>> sreenivasan: is this a proxy bet on the chinese economy? >> i think that's a good way to think about it, a positive way to think about it. in effect, by so many werners buying this stock at such a high price, they're saying china is our friend, we believe in the future to have the chinese economy, we believe in the future of in effect the chinese government because let's face it, the way business works in china is if the government doesn't want it to happen, it doesn't. so there's a tighter bond between the government and business in china. even jack ma said today the whole way he operated his company throughout history is be in love with the government but don't marry it. try to do what wants. >> live and die by the government. what is the down side on chinese government policy changes that could have a ripple effect on the share price today? >> there's certainly a potential down side there but i think the chinese government appreciates so much what alibaba is doing economically and today what it's done for the image of china, i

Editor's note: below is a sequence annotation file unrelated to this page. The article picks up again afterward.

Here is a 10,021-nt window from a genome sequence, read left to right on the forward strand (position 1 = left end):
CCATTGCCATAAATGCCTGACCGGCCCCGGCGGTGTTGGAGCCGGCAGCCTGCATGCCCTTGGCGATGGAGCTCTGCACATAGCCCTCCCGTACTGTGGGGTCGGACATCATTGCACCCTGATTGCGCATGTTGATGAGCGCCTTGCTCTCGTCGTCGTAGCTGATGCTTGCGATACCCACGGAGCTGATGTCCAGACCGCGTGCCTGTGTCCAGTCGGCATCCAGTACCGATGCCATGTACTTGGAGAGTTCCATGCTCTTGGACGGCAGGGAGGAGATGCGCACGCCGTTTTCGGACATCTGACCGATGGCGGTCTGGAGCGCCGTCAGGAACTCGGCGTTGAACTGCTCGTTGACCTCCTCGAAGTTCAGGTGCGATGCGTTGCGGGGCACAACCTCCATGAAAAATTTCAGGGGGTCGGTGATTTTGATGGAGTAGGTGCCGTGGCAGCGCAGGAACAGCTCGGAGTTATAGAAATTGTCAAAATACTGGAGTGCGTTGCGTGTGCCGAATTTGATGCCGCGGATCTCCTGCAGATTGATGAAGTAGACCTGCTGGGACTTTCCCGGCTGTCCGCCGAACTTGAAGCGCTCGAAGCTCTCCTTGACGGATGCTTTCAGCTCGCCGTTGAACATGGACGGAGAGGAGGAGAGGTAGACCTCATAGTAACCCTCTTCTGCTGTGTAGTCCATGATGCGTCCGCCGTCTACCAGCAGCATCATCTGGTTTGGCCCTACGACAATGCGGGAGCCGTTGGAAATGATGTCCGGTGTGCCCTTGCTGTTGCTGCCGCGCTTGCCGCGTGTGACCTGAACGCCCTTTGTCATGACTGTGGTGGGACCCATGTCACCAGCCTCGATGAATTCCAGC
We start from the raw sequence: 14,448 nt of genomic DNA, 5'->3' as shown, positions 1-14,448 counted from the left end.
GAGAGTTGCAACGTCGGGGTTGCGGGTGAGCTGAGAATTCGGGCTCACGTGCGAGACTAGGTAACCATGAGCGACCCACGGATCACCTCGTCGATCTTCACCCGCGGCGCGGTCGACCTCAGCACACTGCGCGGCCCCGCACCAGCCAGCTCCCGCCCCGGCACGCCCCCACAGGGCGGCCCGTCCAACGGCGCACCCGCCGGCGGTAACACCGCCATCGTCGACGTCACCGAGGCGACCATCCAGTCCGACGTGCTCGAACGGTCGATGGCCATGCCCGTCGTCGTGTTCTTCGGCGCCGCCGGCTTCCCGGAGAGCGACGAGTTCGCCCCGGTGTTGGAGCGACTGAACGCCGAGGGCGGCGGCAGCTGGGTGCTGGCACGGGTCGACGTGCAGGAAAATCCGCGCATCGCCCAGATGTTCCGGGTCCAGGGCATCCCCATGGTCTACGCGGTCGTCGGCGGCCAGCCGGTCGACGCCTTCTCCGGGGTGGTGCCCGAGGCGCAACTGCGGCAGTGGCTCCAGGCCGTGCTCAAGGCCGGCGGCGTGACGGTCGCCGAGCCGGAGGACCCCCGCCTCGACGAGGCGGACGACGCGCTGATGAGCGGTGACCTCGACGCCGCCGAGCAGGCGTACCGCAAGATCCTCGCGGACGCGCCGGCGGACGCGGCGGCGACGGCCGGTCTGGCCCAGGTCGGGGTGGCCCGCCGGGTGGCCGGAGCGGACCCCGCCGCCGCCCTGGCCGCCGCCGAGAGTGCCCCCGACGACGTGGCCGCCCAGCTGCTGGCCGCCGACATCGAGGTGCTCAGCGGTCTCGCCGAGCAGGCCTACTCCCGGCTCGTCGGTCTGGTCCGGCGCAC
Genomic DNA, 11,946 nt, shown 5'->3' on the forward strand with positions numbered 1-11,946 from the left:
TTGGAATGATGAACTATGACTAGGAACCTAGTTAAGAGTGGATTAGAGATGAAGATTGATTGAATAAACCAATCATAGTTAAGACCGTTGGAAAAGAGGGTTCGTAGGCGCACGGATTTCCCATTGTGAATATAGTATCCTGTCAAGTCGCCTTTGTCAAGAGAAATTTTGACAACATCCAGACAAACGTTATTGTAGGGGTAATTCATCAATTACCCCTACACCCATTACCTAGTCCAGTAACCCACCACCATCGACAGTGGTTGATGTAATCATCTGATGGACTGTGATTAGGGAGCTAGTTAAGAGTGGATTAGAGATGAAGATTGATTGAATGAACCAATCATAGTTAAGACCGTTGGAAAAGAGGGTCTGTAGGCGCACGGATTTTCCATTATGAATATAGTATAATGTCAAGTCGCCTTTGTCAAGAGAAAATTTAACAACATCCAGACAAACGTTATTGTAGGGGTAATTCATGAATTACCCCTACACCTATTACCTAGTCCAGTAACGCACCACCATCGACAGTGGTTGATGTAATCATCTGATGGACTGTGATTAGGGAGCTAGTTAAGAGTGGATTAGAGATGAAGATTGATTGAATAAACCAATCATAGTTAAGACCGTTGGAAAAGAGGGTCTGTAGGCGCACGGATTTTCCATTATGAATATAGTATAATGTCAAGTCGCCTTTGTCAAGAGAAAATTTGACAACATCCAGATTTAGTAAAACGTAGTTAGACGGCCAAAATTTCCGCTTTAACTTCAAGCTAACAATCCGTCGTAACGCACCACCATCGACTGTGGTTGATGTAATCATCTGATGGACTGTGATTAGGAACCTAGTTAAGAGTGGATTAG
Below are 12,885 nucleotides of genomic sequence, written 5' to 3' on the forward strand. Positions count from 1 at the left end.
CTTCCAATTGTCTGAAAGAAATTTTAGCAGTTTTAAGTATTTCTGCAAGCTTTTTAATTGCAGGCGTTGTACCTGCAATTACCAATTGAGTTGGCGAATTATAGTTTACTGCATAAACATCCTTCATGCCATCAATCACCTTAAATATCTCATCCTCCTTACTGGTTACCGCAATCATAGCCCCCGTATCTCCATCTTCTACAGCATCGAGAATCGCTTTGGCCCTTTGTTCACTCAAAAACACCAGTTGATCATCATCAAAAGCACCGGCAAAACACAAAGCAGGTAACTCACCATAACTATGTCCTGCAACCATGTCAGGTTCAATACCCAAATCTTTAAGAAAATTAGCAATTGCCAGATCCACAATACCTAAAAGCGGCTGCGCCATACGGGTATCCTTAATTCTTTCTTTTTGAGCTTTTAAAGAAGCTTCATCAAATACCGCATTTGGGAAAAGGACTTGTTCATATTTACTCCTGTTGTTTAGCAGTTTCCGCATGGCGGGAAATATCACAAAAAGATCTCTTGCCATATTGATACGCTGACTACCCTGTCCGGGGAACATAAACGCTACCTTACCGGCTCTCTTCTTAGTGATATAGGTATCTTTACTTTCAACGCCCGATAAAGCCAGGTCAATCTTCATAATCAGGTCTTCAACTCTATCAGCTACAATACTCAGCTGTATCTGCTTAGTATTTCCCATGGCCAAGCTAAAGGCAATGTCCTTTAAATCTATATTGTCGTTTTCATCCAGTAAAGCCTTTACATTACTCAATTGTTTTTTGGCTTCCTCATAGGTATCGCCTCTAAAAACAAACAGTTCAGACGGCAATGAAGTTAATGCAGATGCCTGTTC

don't think you will see them coming down on alibaba anytime soon. but you've never seen one company be so vetted to policies. >> sreenivasan: what's the concerns about the price and what the future of the company is. >> certainly valuation is a significant concern if you're a cautious investor. it's got a high multiple now. but there's two sort of big other questions. the first is the one we just mentioned which is government influence and regulatory change because in china if the government regulators decide something different and you didn't expect, your whole business can go out the window overnight. i don't think that will happen here. the other is the governance of alibaba. the way it's structured as a business is extremely complex and lengthy and not very transparent. so investors don't have the window into what's really happening inside the company that they'd have with a western company.